In another attempt to get the TSA to comply with a promise to test the backscatter (x-ray) scanners for safety, Republican Senator Susan Collins of Maine is planning to introduce a new bill in Congress. It would require the TSA to conduct an independent study.
This isn’t the first time Collins has pushed for such a study. Last year, TSA Administrator John Pistole told her that he would comply with her request, only to change his mind a few weeks later. So Collins is drafting a new bill. It’s unclear how a new demand will get Pistole to be any more cooperative this time around.
As Collins said last November:
I hope the Obama administration is not backing away from an independent study of the health effects of these radiation-emitting machines. What I asked for — and what the administrator committed to — was an independent study on the health effects of [the] machines, not just a study on whether TSA is doing an adequate job of inspecting, maintaining and operating them.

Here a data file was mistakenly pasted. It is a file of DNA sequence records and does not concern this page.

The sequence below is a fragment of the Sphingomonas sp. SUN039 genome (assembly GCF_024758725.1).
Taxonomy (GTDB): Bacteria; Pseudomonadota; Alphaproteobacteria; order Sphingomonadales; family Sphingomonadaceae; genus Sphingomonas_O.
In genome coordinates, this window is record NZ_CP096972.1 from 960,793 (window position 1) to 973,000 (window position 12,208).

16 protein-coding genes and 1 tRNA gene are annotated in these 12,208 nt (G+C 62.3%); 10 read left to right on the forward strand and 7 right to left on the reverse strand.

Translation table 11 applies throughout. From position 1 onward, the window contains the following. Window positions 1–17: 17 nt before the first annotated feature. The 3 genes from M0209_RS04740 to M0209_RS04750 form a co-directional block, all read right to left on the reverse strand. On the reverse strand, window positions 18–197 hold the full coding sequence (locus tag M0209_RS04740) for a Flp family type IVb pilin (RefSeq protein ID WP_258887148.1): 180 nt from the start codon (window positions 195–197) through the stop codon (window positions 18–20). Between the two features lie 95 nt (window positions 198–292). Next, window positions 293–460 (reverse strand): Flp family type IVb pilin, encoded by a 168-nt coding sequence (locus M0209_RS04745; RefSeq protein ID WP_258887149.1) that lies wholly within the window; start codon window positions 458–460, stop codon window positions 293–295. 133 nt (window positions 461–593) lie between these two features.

Now Collins says:
“I have urged TSA to move toward only radiation-free screening technology,” Collins said in a statement to ProPublica. “In the meantime, an independent study is needed to protect the public and to determine what technology is worthy of taxpayer dollars.”
As we’ve reported several times, there are two types of scanners — backscatter (x-ray) scanners and millimeter wave (MMW) scanners. The first uses radiation; the second doesn’t.
As we’ve also reported, no independent studies have established the safety of the scanners, despite the TSA’s repeated claims to the contrary. The European Union decided last November to ban the backscatter scanners.
One aspect of the bill Collins is proposing is puzzling: it would “require the TSA to choose an independent laboratory to measure the radiation emitted by a scanner currently in use at an airport checkpoint.”
Why would the TSA get to choose the “independent laboratory”? Isn’t that a little like the fox guarding the henhouse?